Then there’s—I don’t know if I read it somewhere or if I invented it myself—Joe’s Law of Debugging, which is that all errors will be plus/minus three statements of the place where you last changed the program…It’s the same everywhere. You fix your car and it goes wrong—it’s the last thing you did. You changed something—you just have to remember what it was. It’s true with everything.

By this logic, the Valley of Lost Things is all around us, and we’re wandering through it with various degrees of incomprehension. As Daniel Boone is supposed to have said: “I have never been lost, but I will admit to being confused for several weeks.”

Charles Fort

I’ve been thinking of the loss and retrieval of objects a lot recently, in my unexpected role as biographer and amateur archivist. When I began my research for Astounding, I had to start by recovering countless scraps of information that must once have seemed obvious. Even something as basic as the number and names of John W. Campbell’s children turned out to be hard to verify, and there are equally immense facts, like how he met his first wife, that seem to have vanished into the Valley of Lost Things forever. (Not even his own daughter knows the answer to that last one.) I also have thousands of seemingly minor details that I hope to assemble into some kind of portrait, and they’re vulnerable to loss as well. I’ve spoken before about the challenge of keeping my notes straight, and how I’ve basically resorted to throwing everything into four huge text files and trusting in its searchability. Mostly, it works, but sometimes it doesn’t. During the editing process for my Longreads article on L. Ron Hubbard, a very diligent fact checker sent me questions about more than fifty individual statements, for which I had to dig up citations or revise the language for accuracy. I was able to find just about everything he mentioned, but one detail—about Hubbard’s hair, of all things—was frustratingly elusive, and it had to come out. Similarly, as I work on the book, I’ll occasionally come across a statement in my notes that I can’t find in my sources, and I have no idea where it came from. This has only happened once or twice, but whenever it does, it feels as if I’ve carelessly let something slip back into the Valley of the Lost, and I’ve let my subject down.

But as Proust knew, it’s in the search for lost things, however trivial, that we also find deeper meaning. As a biographer, I’m haunted by Borges’s devastating putdown: “One life of Poe consists of seven hundred octavo pages; the author, fascinated by changes of residence, barely manages one parenthesis for the Maelstrom or the cosmogony of ‘Eureka.’” I’ve often found myself obsessed by exactly those “changes of residence,” but it’s only in the accumulation of such material that the big picture starts to emerge, and the search often means more than the goal. If there’s one thing I’ve learned along the way, it’s that a dead end almost always turns into a doorway. Whenever I’ve had to deal with a frustrating absence of of information, it invariably becomes a blessing, because it forces me to talk to real people and leave my comfort zone to find what I need, which never would have happened if it had been there for the taking. The most beautiful description I’ve found of the Valley of Lost Objects is in The Book of the Damned by Charles Fort, who calls it the Super-Sargasso Sea:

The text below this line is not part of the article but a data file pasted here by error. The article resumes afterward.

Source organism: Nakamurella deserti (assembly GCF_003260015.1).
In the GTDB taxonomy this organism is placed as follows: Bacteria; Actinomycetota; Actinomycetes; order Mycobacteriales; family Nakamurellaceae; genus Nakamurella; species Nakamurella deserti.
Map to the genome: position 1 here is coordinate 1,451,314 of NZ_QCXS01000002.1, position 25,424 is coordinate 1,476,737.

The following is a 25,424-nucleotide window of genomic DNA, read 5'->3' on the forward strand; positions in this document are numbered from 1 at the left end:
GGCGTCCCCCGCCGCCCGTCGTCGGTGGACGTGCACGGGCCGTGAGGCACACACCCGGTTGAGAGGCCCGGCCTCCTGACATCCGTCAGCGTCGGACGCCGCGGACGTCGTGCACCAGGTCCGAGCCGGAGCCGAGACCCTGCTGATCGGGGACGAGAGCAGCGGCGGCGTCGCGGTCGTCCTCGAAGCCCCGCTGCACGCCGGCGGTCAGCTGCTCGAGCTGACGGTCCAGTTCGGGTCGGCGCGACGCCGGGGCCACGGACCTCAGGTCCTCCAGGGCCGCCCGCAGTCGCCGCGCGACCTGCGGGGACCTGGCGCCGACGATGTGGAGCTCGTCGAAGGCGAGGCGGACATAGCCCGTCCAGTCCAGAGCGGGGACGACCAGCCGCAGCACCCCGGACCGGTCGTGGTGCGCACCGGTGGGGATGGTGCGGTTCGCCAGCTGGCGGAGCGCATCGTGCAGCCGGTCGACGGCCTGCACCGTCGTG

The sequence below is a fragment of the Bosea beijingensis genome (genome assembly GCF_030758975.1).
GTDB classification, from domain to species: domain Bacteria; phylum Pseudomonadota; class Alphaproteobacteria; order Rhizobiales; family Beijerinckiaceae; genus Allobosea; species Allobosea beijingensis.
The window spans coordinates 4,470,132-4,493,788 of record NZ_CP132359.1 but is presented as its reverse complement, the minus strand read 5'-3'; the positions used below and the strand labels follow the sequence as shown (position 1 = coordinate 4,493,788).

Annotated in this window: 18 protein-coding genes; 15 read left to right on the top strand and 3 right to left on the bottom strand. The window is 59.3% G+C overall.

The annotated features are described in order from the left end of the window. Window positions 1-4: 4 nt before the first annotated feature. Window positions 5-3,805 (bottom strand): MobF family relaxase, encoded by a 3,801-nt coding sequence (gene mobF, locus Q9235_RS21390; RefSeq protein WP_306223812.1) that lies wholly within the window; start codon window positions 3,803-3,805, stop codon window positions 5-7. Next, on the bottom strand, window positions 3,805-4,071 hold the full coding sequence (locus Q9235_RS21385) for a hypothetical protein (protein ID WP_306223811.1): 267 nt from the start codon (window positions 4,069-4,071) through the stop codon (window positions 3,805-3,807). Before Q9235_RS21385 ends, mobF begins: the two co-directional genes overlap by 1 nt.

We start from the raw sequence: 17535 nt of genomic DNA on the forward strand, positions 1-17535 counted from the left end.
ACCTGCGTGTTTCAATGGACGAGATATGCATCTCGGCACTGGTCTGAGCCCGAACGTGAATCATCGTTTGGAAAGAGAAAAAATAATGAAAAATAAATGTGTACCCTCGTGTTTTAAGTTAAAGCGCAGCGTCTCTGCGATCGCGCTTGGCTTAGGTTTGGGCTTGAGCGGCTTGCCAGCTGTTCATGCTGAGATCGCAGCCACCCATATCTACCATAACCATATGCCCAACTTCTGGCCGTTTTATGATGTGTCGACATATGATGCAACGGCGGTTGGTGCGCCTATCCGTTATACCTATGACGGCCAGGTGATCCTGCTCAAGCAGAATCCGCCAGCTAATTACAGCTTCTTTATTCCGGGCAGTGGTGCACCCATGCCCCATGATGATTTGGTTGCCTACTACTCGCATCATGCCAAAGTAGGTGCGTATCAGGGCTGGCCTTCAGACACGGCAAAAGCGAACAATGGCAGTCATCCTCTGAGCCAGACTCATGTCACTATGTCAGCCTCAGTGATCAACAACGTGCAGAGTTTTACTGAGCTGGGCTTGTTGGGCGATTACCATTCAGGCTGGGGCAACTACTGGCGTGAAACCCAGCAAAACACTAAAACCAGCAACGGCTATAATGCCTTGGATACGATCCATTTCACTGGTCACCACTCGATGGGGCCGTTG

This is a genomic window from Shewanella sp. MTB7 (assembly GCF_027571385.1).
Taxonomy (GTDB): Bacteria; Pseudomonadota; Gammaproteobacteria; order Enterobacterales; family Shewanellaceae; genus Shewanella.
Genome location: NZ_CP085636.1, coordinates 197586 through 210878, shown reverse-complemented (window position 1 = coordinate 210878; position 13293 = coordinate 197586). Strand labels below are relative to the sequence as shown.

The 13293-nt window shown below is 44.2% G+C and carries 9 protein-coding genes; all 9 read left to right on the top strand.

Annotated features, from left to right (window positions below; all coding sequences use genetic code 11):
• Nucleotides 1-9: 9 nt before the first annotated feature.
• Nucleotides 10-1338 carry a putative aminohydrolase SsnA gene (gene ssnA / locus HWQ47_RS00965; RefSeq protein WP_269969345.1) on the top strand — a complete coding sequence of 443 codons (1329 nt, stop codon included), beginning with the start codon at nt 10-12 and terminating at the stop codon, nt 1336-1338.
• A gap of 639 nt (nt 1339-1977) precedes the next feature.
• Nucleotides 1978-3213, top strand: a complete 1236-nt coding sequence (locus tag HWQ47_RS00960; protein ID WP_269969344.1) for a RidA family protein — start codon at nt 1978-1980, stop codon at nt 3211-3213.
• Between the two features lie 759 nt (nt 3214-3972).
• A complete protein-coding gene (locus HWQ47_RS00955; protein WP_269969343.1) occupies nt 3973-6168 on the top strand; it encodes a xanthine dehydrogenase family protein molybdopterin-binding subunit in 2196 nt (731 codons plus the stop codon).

Derelicts, rubbish, old cargoes from interplanetary wrecks; things cast out into what is called space by convulsions of other planets, things from the times of the Alexanders, Caesars and Napoleons of Mars and Jupiter and Neptune; things raised by this earth’s cyclones: horses and barns and elephants and flies and dodoes, moas, and pterodactyls; leaves from modern trees and leaves of the Carboniferous era—all, however, tending to disintegrate into homogeneous-looking muds or dusts, red or black or yellow—treasure-troves for the paleontologists and for the archaeologists—accumulations of centuries—cyclones of Egypt, Greece, and Assyria—fishes dried and hard, there a short time: others there long enough to putrefy.

As Baum notes, however, it’s mostly pins. The paleontologists, archeologists, and biographers comb through it, like “desperate urchins,” and pins are usually all we find. But occasionally there’s a jewel. Or even a beloved coat.

The Importance of Writing “Ernesto,” Part 1

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My short story “Ernesto,” which originally appeared in the March 2012 issue of Analog Science Fiction and Fact, has just been reprinted by Lightspeed. To celebrate its reappearance, I’ll be publishing revised versions of a few posts in which I described the origins of this story, which you can read for free here, along with a nice interview. Please note that this post reveals details about the ending.